One thing is certain for foreigners at work in much of Africa: the proverbs can be as colorful as they are vague, utilitarian as they are vexing. The truth can emerge—or remain obscured—with a single phrase. Truth, in these proverbs, lies in the eye of the beholder.
This principle is at work in the eight stories of Karl Luntta’s Swimming, each of which churns beneath the surface with traces of hidden truth. Whether his characters are far removed from the world we know—like Maag, digging his own grave at the edge of the Kalahari—or are much closer to home, Luntta’s characters bristle with both confidence and confusion. From Boston’s suburbs to an overnight train deep inside Botswana, the darkened room of a children’s sleepover to the cracking ice of a winter’s pond, Luntta gives us protagonists struggling to assign meaning to the world around them.
The three stories set in Africa show Westerners at odds with an inverted notion of right and wrong. For them the inversion is both a blessing and a curse. The young American teacher Kevin Mahoney is “Excluded from certain culpabilities” because he’s a foreigner; but his ineptitude also makes him “A great source of entertainment throughout the village.” He’s appalled when his headmaster will be punished only lightly for savagely beating a woman with a garden hoe. But this situation, according to Mahoney’s Motswana colleague Peter Zimunya, is perfect: the headmaster “Humiliated himself in public. He is a buffoon. And that is her power.”
Mahoney, then, is left to puzzle over what exactly is meant by the proverb: “A fool returns to a virgin twice.” When his African friends misunderstand Mahoney’s English (“Get out of town!”), he sidesteps explanations by saying: “It’s an expression.” The Batswana are far more honest: “Do not look too deeply. Leave it. Proverbs are ephemeral by nature, as are virgins.”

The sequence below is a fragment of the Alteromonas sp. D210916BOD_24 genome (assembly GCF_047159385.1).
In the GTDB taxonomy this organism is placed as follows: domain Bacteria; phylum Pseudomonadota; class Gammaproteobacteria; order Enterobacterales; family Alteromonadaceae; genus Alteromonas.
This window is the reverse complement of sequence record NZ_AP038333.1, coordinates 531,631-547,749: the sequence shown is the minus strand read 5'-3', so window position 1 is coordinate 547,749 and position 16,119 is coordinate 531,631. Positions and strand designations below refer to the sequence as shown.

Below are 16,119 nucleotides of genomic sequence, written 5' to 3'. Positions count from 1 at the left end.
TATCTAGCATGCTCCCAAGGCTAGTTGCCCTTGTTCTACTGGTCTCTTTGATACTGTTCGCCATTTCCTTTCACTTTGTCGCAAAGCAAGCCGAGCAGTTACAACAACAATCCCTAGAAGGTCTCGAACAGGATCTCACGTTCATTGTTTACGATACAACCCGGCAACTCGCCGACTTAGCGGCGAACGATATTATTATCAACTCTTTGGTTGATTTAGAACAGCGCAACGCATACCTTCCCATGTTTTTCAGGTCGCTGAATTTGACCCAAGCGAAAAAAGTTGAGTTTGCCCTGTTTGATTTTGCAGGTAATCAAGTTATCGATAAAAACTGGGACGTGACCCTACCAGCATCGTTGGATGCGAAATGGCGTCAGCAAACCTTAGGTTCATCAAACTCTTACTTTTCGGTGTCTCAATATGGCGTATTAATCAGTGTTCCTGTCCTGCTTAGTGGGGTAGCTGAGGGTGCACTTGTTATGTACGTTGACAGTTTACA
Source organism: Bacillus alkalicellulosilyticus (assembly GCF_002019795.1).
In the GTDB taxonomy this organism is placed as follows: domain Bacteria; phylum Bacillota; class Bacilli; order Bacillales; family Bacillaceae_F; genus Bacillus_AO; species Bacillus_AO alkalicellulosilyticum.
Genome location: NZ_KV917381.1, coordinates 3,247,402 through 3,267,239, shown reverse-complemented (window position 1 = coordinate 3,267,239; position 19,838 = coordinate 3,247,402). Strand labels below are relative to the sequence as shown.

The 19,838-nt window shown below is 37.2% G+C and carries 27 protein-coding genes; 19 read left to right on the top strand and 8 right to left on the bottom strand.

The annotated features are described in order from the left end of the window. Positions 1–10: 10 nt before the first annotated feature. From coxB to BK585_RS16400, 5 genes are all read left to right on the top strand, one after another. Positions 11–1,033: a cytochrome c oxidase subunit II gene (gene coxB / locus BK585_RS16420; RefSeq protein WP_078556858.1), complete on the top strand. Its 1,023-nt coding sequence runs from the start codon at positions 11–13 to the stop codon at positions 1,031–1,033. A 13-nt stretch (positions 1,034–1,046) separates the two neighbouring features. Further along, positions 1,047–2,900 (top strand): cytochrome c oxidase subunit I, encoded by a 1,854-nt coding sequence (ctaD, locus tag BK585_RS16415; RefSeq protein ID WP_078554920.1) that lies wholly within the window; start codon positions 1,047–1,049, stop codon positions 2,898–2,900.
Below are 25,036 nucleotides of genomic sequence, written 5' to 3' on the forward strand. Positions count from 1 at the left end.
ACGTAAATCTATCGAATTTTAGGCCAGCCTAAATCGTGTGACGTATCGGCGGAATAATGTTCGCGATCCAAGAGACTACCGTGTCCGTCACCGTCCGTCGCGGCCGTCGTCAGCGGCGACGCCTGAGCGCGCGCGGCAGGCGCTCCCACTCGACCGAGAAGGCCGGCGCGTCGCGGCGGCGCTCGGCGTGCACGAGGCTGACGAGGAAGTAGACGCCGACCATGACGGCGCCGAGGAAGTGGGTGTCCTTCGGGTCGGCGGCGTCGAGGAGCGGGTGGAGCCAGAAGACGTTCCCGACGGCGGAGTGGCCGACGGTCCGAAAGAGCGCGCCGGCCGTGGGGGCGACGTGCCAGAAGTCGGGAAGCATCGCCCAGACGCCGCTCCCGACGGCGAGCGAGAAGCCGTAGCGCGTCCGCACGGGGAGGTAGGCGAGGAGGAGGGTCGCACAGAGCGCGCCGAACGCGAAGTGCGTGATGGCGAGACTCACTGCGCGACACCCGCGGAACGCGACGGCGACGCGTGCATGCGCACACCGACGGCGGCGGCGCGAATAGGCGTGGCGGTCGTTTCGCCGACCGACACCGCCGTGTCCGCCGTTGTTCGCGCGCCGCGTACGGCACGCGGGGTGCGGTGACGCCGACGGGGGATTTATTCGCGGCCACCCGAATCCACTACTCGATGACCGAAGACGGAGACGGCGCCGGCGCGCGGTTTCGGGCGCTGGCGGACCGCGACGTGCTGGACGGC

Even beyond the continent Luntta’s characters struggle to comprehend the world around them. “Cold on Ice” offers a look at one man coming to terms with his son—a ten-year-old violin prodigy—living his life in a wheelchair. Intending to leave the boy’s unused Bauer hockey skates by the side of a frozen pond, this mourning father finds himself instead in the role of hero when an ice fisherman blasts a hole in the stillness. The fisherman’s carelessness reverberates beyond the cold morning, haunting the narrator into the following weeks. His wife’s conclusion offers one perspective: “This guy failed, he did a stupid thing, and he put both of your lives in danger. He thinks, or at least vaguely feels, that he’s less of a man for that one mistake…” The images evoked by the writing offer another: “I didn’t stop, just skated, leaned low, pushed into the wind and sun, pushed my legs, pumped my arms, listened to my breathing and the sound of a distant violin singing over the empty pond like a mother’s call.” The image may not answer for the protagonist’s torment; but it does provide the beautiful coming-to-terms the narrator set out to find in the first place.
The remainder of these stories apply a similar mixture of clarity and loss, experience and innocence: a mistress whose lover lacks the courage of honesty; a child who witnesses “the act” for the first time; a father unable, then able, to reunite with his long-lost daughter. The collection, made up in equal parts of heartbreak and hope, contains above all good writing. Writing of the classic kind, with the subtle utility of a good African proverb.